Live music has a vibe that can’t always be captured in the recording studio, which is why it’s so important that you kill it at every gig you get. For newer artists, it can be hard to maintain your audience’s attention when playing a show. Maybe they didn’t come for you, but it’s your goal to make sure they come back for you. But they have to start listening to you first. One way to get them to start listening is to sample more popular songs in your original music, during live shows. Here are three tips on how to effectively sample music during your shows:
Keep the Sample Small
The point of sampling someone else’s song is to capture your listeners’ attention by letting them hear something they recognize. A sample is not a cover; so don’t feel the need to play the entire song. Only play the portion you like and think fits with your original piece. Whether it’s a lyric or a beat or a riff, when your audience hears a familiar sound, they’ll be more likely to notice the shift and start listening to you.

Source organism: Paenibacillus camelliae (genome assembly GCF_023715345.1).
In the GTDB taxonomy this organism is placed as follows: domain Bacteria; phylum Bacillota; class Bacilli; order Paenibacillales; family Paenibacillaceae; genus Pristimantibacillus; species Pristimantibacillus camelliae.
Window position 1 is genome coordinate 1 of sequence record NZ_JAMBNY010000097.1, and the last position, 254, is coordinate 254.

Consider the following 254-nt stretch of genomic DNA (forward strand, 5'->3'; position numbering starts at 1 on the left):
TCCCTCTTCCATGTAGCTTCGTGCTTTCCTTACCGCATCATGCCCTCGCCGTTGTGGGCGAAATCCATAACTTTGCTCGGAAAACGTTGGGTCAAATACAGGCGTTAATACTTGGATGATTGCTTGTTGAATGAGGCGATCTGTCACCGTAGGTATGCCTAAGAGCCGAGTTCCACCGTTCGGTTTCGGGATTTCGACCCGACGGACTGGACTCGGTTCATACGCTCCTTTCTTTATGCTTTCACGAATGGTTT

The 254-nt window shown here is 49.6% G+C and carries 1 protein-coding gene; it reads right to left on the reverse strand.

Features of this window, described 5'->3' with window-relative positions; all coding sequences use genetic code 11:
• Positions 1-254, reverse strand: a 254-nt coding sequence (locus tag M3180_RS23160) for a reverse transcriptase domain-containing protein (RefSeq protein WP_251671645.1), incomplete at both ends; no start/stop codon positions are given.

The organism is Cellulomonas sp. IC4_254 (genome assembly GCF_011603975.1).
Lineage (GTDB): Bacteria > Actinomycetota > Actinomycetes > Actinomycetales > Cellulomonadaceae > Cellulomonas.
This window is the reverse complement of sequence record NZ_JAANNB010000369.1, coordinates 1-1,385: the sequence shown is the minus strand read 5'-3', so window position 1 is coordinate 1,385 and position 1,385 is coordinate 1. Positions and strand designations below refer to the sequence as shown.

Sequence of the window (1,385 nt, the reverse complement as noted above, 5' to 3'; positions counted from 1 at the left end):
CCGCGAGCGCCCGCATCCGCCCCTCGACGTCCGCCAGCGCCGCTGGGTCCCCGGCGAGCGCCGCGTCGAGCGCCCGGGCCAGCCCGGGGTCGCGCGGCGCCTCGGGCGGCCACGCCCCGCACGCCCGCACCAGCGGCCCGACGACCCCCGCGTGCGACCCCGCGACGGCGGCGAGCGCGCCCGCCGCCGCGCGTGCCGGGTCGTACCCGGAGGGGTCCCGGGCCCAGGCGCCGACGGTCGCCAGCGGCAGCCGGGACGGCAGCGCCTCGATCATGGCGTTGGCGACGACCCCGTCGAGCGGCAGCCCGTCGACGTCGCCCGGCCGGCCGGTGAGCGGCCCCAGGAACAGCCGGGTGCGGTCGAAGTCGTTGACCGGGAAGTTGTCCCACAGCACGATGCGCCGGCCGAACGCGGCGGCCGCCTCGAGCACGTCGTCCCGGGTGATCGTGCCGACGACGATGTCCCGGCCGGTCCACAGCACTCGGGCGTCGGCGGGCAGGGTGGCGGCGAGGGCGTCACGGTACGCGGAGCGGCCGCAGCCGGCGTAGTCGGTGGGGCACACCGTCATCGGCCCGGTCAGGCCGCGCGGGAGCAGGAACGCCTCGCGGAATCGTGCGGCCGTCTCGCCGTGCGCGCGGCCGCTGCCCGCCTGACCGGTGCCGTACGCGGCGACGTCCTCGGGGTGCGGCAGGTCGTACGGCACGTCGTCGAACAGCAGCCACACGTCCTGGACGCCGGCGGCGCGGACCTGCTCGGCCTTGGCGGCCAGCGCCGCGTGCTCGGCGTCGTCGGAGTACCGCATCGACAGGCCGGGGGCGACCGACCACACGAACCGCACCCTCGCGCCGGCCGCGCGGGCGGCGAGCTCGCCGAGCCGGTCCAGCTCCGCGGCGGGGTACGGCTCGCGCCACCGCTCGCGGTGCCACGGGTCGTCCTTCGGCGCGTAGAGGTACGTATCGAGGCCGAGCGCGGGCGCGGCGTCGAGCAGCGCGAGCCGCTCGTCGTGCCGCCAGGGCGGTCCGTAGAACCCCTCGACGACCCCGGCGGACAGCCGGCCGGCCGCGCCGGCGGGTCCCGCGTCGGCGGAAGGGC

Keep the Sample in the Middle
People tend to remember well the first and last thing they hear. Music teachers all over the world tell their students this, and wow is it true. This is the reason you want to make sure you take a break somewhere in the middle of your song to play the sample. The sample will draw people into your song and maybe even enhance it. But beginning and ending with your original music will make sure that they remember you — not just that song they loved in the 80’s.
Keep the Sample in Your Sound
A song with a sample in it is still your song. Don’t feel pressured to keep the sample exactly the same as it sounds in the original. Slow it down or speed it up, if you need. Change the tempo. Ad lib your own lyrics if it works better. You still want the focus to be on your music, so bend the other song you’ve chosen to match you and make it a benefit to your sound.
Remember that these tips are for playing at live shows. Recording a song with a sample involves certain copyrights that aren’t covered here. But using these tips to sample a song in your music is a great way to catch listeners’ attention to your music.
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Kathleen Herald is a writer, literature enthusiast, and classically trained pianist. She prefers hanging out at music festivals; but, for now, writing about music in between classes will do.